Sue Kerfoot

In 1968, Sue married Bruce Kerfoot and moved from Chicago to the Gunflint Trail. They have run the Gunflint Lodge since then. As a novice northwoods resident, she has spent much of that time absorbing the rhythms of the local people and the nature world that make up the Gunflint Trail.

Posts about Fishing

It's Time for the Fall Animal Parade on the Gunflint Trail

Posted by: Sue Kerfoot Updated: September 26, 2009 - 5:02 PM
Once again fall color is still coming to the Gunflint Trail.  I think the true color has held off because we just haven't had any cold weather.  September has been our summer.

Meanwhile, fishing continues to hang in there.  Jon Schei from Gunflint Lodge says that everything is biting on minnows.  Lake trout are still in deep water because the top water has not cooled down.  Walleyes are biting well but there are few big ones.  Smallmouth bass are also biting well but they like the larger minnows.  Down at Hungry Jack Lodge, Forrest Parson still sees some large walleyes coming in.  One guest released a 31" fish this week.  His walleyes are biting on leeches and minnows while the bass like night crawlers.  With this nice weather it is really pleasant to be on the lake all day.

As there get to be fewer people on the Trail and in the BWCA, the animals becaome more obvious.  I have a slug of animal stories this week.

At Tuscarora Lodge, Andy and Sue Ahrendt were awakened the other morning between 4:30 and 5:00 by wolves howling over towards the public landing.  A little later a moose mother camp into camp.  She seemed a little dazed.  Did the wolves get a calf from her?  There was no sign of this yet but it certainly can happen.

At Gunflint we had some guests come off a canoe trip with their own wolf story.  Apparently the Mrs. was using the biffy out back when two wolf pups came into view.  She got scared and called for her husband.  He was too busy to come immediately because he was taking a picture of a wolf in camp.  Eventually he came to help her scare off the pups.

Some neighbors had to make an ambulance run into town the other night.  Everything worked out well but my story is about the ride home.  Shari Baker from Gunflint Pines says they saw a wolf pup, a moose, 6 fox and a bear.  It is getting to the time of year when we see animals on the road regularly.

Nancy Seaton of Hungry Jack Outfitters had her attention drawn to an aspen tree across a split of water.  For some reason four pileated woodpeckers were creating a ruckus over one poor aspen tree.  It is unusual to see two together let alone four.

In spite of the nice weather there are signs that winter is coming.  Barbara Young at Poplar Creek Bed and Breakfast has seen a couple of Juncoes migrating south as have I.  These are on the early end of the migration.  Of course, the real sign of winter is when the snow buntings migrate through.  Also our hummingbirds are gone for the year.  Barbara says another sign of winter preparation is that they got a load of firewood this week.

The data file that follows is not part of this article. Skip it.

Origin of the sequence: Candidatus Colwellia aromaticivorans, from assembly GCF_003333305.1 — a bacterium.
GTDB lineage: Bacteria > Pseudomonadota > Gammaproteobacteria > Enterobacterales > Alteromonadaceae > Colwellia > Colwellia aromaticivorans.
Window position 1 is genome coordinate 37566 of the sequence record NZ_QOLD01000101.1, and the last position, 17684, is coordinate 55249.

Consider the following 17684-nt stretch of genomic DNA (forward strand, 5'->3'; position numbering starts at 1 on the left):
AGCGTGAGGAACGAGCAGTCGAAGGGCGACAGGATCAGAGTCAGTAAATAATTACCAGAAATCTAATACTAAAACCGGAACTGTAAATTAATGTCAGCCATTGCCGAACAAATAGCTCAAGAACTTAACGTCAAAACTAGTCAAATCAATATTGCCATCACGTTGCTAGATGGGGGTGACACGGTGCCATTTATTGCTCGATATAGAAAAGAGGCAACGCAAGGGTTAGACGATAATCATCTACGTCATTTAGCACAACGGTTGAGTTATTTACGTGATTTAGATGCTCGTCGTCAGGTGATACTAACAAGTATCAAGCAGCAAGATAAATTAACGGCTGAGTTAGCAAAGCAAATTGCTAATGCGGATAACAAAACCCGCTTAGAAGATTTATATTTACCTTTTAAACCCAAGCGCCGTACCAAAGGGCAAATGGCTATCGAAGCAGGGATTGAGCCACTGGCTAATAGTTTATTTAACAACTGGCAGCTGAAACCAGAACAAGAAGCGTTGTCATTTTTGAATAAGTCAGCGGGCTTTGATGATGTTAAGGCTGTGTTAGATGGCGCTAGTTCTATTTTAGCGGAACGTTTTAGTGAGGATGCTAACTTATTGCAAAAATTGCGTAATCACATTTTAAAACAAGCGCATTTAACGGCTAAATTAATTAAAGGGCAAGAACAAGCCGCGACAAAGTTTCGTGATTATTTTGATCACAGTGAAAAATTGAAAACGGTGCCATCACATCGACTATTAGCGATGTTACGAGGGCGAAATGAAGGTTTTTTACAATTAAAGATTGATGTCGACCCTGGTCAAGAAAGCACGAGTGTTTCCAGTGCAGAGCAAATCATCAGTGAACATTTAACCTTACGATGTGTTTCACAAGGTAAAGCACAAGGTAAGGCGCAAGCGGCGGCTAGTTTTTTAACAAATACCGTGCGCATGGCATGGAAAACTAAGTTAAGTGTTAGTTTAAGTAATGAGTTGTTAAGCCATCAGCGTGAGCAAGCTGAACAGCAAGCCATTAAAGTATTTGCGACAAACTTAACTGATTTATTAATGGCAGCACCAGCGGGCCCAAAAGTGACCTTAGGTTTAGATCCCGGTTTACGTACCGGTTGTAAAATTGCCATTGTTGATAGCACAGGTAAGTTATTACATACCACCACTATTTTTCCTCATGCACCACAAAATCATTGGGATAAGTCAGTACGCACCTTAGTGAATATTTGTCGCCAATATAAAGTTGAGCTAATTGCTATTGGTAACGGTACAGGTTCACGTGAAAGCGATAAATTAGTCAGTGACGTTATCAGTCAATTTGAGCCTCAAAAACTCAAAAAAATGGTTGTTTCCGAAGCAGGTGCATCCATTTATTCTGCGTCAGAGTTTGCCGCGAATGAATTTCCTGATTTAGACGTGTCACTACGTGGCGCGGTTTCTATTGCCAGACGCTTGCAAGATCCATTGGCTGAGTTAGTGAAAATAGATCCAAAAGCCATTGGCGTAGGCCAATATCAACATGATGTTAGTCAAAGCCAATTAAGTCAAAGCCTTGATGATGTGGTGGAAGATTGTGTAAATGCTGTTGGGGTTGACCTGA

Sue McCloughan at Bearskin Lodge reported that they have just about finished mowing all their ski trails.  This is a real boon to the fall hikers.  These newly mowed trails are wonderful to explore during the fall.  It is time for all of us to get out and hike a bit.

Beautiful Fall on the Gunflint Trail

Posted by: Sue Kerfoot Updated: September 18, 2009 - 4:44 PM
I hate to repeat myself but the last three weeks on the Gunflint Trail have been just glorious.  It's the fall weather we all dream about.  Temperatures have been in the 60's and 70's during the day.  At night it gets down into the 50's.  The lakes have been staying pretty warm.  Barb Gecas at Heston's Resort said she has guests in this week who have gone swimming every day.  Terri Caldwell at Loon Lake Lodge told me that they had guests swimming too.  Terri even went in herself which does not sound good to me at all.  The leaves are just starting to turn so there is lots of fall color left to come.

Lake trout fishing has been slow and it is probably due to those warm lakes.  We need the surface water temperatues to drop to 50 degrees to bring the trout up.  The other alternative is for the wind to blow steadily for several days from one direction.  That will "turn the lake over" and bring the cold waters up.

Walleye fishing has been good.  There aren't a lot of big ones but lots of eaters.  Forrest Parson at Hungry Jack Lodge says his guests have been catching walleye in the evenings.  He said they have also been doing well on pan fish in Little Iron Lake and bass are buiting everywhere.  Debbie Mark at Seagull Outfitters says that Seagull Lake homeowners are catching walleyes in 14 feet of water.  Barb Gecas says her guests had a ball catching northerns on Iron Lake.

Moose are starting to reappear in anticipation of the rut.  Ted Young from Poplar Creek Bed and Breakfast says that a bull moose spent 45 minutes in their yard.  Guests were taking pictures and videos left and right.  The next morning one of the video cameramen came in very disheartened.  He had been playing with his camera and managed to erase all the moose video.